Fri, Jun 27, 2014 - Page 3 News List

CROSSING THE STRAIT: Protests follow Zhang as he tours New Taipei City

WELCOMING PARTY:The visiting TAO minister’s convoy was at one point blocked by activists demanding that he ‘go home,’ but police cleared the way by arresting them

By Loa Iok-sin  /  Staff reporter

A woman holds up a banner reading: “Taiwan’s future is none of your business” against a riot police officer’s shield at one of several protests against China’s Taiwan Affairs Office Minister Zhang Zhijun as he visited Sijhih District in New Taipei City yesterday.

Photo: Fang Pin-chao, Taipei Times

Several Black Island National Youth Front members were arrested yesterday after they tried and failed to block a convoy transporting China’s Taiwan Affairs Office (TAO) Minister Zhang Zhijun (張志軍) to an Atayal village in New Taipei City during a tour of the municipality that saw him dogged by protesters wherever he went.

At about 4pm, a delegation led by Zhang was on its way from New Taipei City’s Wugu District (五股) to the Aboriginal village in Wulai District (烏來), when more than a dozen people, including members of the civic group and hip-hop band Kou Chou Ching (拷秋勤), appeared on the only road leading to the village deep in the mountains.

The activists blocked the convoy’s path with a rope and a chain, while chanting: “We’re upset by the Chinese envoy’s visit.”

Dozens of police officers quickly arrived and tried to remove the protesters, but could not, since they had tied themselves to the chain and the rope.

The police eventually cut the chain and the rope, arrested the activists and cleared the road, but the incident still delayed Zhang’s trip to the village by 20 minutes.

As of press time, Black Island National Youth Front leaders Dennis Wei (魏揚) and Lai Pin-yu (賴品妤) were still in police custody.

Despite a heavy police presence, several other protesters made it to the village, where a brief welcome ceremony was held for Zhang.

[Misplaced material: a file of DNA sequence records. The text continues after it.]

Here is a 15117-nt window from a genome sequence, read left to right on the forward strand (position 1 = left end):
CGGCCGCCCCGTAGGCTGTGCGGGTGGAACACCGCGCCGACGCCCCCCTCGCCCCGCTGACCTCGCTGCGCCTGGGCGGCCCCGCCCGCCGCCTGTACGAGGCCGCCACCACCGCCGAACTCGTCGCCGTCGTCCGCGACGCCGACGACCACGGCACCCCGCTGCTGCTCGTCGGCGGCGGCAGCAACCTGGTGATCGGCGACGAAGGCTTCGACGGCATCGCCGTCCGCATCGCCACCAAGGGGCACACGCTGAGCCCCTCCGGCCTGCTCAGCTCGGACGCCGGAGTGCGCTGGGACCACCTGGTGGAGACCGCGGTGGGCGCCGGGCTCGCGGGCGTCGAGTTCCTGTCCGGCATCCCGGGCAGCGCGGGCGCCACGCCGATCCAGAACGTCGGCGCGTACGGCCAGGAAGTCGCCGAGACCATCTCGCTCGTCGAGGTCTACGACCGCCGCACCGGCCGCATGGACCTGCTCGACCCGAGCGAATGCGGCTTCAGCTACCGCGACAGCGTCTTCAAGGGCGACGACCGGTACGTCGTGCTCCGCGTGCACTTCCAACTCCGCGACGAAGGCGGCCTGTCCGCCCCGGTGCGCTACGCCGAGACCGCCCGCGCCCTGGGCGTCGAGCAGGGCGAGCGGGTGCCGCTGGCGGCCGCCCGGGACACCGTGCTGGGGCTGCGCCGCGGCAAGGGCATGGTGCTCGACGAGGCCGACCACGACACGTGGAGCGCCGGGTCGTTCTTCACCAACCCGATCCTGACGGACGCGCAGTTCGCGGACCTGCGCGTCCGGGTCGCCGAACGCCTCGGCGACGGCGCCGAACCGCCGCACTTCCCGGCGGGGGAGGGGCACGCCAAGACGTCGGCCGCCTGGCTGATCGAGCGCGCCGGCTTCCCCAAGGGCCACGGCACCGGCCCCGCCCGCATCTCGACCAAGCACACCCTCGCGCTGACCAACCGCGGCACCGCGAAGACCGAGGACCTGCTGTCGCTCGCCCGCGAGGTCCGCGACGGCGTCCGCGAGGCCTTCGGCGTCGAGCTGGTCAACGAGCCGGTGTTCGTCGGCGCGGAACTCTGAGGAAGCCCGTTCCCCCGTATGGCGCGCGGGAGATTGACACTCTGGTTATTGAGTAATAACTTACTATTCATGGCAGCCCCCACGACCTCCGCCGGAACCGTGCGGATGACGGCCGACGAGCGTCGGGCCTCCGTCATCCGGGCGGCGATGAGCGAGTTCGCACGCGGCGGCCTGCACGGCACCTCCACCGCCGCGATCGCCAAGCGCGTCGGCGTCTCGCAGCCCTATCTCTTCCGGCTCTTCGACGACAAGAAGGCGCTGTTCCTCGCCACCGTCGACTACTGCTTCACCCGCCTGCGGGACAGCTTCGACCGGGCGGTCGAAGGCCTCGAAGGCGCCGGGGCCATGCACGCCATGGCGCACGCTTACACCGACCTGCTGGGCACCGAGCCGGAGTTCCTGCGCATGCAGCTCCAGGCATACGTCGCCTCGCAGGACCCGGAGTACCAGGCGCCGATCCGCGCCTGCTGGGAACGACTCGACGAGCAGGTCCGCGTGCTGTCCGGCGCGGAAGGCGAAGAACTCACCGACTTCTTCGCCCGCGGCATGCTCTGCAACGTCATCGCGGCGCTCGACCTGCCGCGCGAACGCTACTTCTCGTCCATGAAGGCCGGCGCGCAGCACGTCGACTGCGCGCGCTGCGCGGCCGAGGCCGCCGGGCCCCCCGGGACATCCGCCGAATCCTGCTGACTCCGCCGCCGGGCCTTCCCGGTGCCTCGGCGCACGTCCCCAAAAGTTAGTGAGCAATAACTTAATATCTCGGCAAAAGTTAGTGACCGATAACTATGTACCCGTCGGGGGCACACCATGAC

“Zhang Zhijun, get out of Taiwan, go back to China,” a protester shouted suddenly as he sprung up from a crowd of reporters, before being immediately taken away by several officers.

Just as police hauled away the first protester, another climbed up a tree to shout: “Taiwan is Taiwan, China is China, we’re two different countries” as Zhang passed by.

As the Chinese envoy and his delegation toured the village, the shouts of protesters in the vicinity followed them.

Yesterday’s protests were made primarily by Falun Gong practitioners and pro-Taiwanese independence advocates who tailed Zhang as he toured New Taipei City.

Most of the demonstrations were peaceful, with protesters just holding banners and chanting slogans.

However, when New Taipei City Mayor Eric Chu (朱立倫) met Zhang in Wugu, a Chinese woman who lives in Taiwan broke through the police barriers in a bid deliver a petition about a dispute over a plot of land in her hometown in China to the visiting official.

“I’ve petitioned Chinese officials and the Straits Exchange Foundation numerous times, but no one has responded,” Li Shiying (李士英) said. “That’s why I’m here, I’m hoping to take my case to Zhang.”

Although Li did not manage to meet with Zhang, New Taipei City officials accepted her petition and promised to forward it to him.

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